In the era of cable TV, the Internet and social media, we sometimes think there’s never been as much hype in sports as there is these days.
The recent death of Billy Cannon, the 1959 Heisman Trophy winner, is a reminder that even back in the day, players could become larger than life heroes even without today’s hype.
Cannon was one of them.
Playing running back and defensive back, he helped LSU win the national title in 1958 and his 89-yard punt return for a touchdown that helped beat Mississippi, 7-3, in 1959 is still one of the most iconic moments in the history of college football.
Both teams were undefeated and LSU was ranked first and Mississippi third.
Continue reading “Billy Cannon didn’t need the Internet era to be larger than life”
The Aaron Hernandez case is now closed except for the various lawsuits winding their way through the courts, but the fascination with his rise and fall remains.
The book about the case by best-selling author James Patterson (who has a new novel out written with Bill Clinton) and two co-authors came out in January and quickly became a New York Times best seller. CBS did a “48 Hours’’ episode on it. So did the Oxygen cable channel, and the movie rights have also been sold.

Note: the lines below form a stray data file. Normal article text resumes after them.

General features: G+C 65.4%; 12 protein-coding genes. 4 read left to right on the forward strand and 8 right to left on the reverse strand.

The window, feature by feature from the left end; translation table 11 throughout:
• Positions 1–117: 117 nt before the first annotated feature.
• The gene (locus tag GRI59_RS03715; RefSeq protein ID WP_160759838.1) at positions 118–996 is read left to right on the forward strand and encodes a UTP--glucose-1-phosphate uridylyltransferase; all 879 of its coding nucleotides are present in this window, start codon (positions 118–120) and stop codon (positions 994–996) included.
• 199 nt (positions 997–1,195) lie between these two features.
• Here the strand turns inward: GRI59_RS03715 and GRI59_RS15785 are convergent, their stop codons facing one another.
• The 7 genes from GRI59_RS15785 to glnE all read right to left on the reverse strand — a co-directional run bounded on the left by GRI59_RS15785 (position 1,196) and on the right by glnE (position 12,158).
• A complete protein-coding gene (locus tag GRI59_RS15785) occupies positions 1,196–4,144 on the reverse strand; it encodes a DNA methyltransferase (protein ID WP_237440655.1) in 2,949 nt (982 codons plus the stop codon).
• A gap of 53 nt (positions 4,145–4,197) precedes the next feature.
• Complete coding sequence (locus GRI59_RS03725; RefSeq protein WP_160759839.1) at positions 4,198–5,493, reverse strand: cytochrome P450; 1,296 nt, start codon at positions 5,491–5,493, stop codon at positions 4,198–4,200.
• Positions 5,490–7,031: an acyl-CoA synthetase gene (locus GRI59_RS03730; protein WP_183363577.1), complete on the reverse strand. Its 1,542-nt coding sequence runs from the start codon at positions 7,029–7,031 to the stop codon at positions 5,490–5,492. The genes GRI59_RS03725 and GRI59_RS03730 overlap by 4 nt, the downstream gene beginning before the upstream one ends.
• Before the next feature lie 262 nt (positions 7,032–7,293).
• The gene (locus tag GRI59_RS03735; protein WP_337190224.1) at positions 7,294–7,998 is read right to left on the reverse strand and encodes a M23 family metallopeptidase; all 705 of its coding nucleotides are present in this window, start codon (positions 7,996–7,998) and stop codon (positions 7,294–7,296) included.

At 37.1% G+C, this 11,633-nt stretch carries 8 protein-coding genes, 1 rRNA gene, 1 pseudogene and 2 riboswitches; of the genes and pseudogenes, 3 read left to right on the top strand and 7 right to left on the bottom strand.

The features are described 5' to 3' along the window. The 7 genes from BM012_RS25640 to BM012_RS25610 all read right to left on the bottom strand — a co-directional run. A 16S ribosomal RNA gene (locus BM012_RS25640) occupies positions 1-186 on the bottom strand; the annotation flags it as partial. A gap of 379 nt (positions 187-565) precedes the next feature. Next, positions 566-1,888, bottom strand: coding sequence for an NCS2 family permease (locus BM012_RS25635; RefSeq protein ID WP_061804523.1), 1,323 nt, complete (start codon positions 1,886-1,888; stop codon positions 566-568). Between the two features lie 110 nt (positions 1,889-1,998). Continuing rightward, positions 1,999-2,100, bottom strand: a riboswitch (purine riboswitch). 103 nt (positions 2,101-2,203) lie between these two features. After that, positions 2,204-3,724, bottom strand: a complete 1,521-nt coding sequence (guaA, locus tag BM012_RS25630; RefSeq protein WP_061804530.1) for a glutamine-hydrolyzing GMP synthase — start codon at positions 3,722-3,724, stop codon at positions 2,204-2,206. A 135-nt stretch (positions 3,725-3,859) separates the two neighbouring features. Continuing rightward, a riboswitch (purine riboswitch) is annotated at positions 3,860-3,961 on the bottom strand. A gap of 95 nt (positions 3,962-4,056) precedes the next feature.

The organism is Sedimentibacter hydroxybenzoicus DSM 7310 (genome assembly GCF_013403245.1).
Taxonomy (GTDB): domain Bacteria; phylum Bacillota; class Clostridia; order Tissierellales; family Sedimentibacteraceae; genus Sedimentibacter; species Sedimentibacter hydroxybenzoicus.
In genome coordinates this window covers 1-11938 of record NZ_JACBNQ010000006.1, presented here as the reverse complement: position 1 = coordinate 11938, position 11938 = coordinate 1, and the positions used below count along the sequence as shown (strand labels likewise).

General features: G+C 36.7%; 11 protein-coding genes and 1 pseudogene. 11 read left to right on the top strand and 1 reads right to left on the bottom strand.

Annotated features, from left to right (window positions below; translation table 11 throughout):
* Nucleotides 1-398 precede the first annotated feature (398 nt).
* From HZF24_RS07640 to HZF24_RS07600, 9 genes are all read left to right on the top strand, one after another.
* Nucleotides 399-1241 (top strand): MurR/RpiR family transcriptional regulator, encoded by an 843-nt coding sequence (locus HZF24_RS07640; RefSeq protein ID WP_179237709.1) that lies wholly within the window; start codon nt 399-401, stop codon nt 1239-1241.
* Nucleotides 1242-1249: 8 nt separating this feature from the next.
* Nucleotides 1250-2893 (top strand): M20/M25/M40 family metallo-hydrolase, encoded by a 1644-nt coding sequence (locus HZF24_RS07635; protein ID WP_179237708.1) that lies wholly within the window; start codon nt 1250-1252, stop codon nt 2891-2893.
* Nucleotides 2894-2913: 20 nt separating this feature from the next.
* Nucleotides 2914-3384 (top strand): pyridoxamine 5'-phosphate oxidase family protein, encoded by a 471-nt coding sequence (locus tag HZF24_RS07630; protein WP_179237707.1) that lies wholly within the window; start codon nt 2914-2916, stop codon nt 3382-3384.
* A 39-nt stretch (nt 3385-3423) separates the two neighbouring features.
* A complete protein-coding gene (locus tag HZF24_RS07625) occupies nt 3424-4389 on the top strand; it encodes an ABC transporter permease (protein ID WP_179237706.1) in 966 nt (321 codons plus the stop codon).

Still, all the attention has not resulted in any answers for why Hernandez became a murderer and then committed suicide, which wiped out his conviction because the case was still on appeal.
The authors believe Hernandez killed two other men, but he was acquitted on those charges. He also shot a drug dealer — who was supposedly his best friend — in the eye.
Hernandez shot four people in three separate incidents … and nobody knows why.
Continue reading “Aaron Hernandez case remains a fascinating mystery, perhaps forever”